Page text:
Can You Taste Toxic Water?

Bad smells and tastes are an indicator of bad water. But not always.

Some people trust their palate when it comes to what kind of water is safe to drink. The tastes and smells of bleach, iron, and other obvious toxins convince them that they can intuitively gauge the drinkability of their tap water. The problem with this approach is that many toxins and pollutants do not necessarily have a taste or smell. 


Arsenic does not have a taste or flavor, but its side effects can be fatal. Arsenic in drinking water, which often comes from agricultural runoff, can cause an increased risk of skin, lung, bladder, and kidney cancer. It can also cause skin conditions such as hyperkeratosis, which is a thickening of the outer layer of the skin that causes calluses and corns on the hands and feet.  See: for more information.


Nitrate in water is one of the most common water pollutants, and can come from runoff from ground irrigation and animal and human waste. People cannot see, smell, or taste the presence of nitrate in the water, but its effects can be harmful, and even fatal, for people. This is especially true for babies.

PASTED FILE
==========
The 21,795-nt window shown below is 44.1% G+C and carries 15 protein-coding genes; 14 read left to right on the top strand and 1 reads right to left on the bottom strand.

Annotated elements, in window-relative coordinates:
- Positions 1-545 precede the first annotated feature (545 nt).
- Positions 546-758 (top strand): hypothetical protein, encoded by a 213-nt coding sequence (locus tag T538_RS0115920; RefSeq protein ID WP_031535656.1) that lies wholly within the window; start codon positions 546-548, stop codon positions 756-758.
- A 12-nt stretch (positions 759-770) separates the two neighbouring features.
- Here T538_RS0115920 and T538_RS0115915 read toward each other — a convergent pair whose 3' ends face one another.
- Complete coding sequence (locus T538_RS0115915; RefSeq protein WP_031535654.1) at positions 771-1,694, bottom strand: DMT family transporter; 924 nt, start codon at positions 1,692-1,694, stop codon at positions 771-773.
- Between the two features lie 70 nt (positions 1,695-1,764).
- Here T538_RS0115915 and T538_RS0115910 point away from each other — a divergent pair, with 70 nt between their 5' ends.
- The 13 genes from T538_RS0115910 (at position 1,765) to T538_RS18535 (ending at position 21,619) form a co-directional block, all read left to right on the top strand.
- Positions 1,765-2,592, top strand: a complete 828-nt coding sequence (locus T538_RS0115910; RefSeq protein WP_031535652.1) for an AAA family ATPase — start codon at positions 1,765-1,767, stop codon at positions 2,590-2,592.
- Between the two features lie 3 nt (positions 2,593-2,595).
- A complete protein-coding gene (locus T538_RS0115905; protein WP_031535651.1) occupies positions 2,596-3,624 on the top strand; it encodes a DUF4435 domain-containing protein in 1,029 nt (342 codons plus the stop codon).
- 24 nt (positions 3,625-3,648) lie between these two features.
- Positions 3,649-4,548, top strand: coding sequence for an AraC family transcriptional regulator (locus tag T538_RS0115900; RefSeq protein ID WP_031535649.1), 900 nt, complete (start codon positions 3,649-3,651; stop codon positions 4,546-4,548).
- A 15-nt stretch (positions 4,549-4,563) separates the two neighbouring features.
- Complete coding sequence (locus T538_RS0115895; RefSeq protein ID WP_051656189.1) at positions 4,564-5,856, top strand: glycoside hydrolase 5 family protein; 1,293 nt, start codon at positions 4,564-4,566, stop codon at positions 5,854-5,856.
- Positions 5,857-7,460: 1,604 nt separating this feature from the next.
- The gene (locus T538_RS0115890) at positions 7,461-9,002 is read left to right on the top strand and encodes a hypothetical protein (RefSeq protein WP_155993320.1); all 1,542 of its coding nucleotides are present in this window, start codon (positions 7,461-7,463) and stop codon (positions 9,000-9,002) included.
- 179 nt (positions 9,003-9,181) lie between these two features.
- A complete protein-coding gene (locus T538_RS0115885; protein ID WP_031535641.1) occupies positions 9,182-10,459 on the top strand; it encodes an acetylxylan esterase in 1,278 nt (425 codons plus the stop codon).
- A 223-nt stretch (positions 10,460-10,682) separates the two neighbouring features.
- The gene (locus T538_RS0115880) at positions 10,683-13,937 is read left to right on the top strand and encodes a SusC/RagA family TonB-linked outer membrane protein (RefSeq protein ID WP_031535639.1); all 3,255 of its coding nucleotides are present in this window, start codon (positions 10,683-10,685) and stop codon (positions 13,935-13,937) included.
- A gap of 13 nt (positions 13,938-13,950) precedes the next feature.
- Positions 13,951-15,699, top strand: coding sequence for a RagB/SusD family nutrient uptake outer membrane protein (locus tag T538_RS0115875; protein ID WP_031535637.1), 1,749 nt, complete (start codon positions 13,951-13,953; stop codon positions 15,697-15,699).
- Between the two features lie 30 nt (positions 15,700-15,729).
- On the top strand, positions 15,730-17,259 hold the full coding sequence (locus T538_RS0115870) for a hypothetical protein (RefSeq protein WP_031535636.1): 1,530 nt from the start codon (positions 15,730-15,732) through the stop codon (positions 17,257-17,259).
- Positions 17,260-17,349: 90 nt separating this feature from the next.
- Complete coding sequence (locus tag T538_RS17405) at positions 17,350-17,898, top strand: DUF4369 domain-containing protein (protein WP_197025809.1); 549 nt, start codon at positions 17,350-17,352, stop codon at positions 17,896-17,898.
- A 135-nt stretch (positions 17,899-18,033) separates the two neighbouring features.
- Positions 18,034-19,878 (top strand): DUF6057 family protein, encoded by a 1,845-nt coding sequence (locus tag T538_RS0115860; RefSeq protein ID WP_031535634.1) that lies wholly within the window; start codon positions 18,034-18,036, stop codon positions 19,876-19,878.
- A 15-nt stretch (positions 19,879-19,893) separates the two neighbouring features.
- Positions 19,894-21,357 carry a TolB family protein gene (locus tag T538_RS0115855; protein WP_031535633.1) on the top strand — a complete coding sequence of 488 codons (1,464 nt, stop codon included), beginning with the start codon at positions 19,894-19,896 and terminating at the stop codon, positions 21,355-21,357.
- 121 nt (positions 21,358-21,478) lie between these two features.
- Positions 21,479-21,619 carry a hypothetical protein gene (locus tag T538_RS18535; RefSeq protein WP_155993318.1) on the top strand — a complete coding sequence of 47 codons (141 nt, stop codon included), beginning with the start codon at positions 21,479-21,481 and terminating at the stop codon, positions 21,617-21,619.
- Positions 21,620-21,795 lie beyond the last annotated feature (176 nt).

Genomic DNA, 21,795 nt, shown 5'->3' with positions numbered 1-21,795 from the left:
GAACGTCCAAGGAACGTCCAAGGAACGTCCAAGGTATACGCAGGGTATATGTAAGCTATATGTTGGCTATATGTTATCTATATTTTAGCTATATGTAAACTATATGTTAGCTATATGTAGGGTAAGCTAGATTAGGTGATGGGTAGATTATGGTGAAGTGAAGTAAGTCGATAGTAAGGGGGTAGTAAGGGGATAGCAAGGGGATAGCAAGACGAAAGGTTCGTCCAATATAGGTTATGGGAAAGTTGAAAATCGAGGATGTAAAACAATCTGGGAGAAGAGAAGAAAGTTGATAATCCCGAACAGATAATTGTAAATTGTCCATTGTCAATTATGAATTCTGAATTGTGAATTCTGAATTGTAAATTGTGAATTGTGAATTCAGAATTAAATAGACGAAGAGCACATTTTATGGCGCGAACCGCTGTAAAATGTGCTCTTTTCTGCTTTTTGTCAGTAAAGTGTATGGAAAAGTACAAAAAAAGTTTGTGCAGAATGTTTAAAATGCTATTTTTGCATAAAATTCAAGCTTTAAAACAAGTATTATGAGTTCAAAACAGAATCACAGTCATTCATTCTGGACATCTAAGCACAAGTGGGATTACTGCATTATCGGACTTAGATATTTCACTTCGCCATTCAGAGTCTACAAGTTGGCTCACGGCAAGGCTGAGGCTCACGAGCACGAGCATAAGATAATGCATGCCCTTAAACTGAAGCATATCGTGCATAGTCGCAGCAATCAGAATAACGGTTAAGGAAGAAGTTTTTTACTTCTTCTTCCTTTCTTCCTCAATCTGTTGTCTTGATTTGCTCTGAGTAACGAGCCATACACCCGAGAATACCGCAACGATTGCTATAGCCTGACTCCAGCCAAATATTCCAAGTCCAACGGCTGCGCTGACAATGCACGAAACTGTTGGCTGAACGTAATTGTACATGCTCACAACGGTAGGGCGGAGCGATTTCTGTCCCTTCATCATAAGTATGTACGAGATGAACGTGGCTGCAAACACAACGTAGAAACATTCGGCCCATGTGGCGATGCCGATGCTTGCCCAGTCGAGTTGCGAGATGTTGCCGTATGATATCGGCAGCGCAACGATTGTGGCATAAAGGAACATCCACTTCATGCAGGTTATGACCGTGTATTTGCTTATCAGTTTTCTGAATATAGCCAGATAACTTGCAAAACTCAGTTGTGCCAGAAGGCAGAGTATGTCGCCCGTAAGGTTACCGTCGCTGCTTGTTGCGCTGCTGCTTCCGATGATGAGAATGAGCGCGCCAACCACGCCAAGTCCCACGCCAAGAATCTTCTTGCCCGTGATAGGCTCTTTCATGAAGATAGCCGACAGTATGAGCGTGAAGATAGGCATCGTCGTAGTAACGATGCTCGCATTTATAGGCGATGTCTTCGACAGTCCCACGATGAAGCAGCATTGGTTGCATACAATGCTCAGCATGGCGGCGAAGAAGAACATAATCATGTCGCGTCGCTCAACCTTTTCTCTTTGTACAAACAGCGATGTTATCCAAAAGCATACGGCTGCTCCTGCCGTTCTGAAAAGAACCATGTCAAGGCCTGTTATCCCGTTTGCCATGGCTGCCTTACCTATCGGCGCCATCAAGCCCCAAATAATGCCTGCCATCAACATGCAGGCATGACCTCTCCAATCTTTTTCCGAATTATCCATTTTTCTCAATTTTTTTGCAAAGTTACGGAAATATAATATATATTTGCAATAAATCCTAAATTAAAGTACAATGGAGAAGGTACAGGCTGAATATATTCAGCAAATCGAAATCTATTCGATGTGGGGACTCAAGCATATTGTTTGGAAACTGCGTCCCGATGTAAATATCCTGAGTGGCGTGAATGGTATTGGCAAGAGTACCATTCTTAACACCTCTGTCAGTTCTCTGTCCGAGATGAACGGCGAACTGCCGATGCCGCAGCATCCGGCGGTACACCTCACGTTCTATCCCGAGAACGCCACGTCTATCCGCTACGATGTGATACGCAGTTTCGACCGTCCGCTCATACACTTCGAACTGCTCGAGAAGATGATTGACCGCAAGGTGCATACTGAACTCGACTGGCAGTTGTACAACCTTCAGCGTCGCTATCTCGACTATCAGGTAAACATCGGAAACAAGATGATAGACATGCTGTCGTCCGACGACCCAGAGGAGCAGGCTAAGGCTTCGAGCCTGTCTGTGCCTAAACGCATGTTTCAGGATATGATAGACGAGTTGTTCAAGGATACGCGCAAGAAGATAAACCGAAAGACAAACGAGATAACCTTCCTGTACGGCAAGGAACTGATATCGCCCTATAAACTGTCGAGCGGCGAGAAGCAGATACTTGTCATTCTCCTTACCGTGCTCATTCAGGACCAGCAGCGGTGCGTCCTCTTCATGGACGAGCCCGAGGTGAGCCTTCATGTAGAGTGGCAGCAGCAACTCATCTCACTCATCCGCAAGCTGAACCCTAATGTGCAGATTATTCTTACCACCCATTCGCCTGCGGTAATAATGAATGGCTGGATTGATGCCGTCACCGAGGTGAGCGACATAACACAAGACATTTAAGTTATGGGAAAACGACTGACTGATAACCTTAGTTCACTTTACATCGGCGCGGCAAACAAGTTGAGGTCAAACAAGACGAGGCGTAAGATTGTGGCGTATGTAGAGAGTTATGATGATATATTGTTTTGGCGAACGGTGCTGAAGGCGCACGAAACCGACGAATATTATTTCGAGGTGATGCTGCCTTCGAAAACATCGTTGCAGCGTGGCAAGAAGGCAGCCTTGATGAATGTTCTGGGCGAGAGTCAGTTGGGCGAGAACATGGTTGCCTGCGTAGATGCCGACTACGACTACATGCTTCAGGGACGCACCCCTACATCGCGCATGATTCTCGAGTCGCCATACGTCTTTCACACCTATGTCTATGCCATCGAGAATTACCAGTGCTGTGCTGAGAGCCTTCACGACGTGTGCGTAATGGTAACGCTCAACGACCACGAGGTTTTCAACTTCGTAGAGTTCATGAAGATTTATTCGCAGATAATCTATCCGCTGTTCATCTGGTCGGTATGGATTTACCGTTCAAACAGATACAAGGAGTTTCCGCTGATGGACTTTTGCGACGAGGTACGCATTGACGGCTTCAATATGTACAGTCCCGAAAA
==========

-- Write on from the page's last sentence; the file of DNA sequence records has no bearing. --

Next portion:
Bacteria and Viruses

Waterborne pathogens are often transmitted from ground runoff, irrigation, and animal and human waste runoff. The many diseases that can be transmitted via water are many times undetectable with taste, smell, or sight.


Perhaps the most commonly feared toxins, lead is without a smell. It can even sometimes taste sweet, leading people to not identify its presence in their water. The effects of lead in drinking water are significant and are not something to dismiss.

The list goes on, as do the risks. The best way to know if your family is protected from undetected toxins in water is to have your water tested. Consult a trusted, certified water expert to test your water and see what kinds of toxins may be hiding in the water from your tap.

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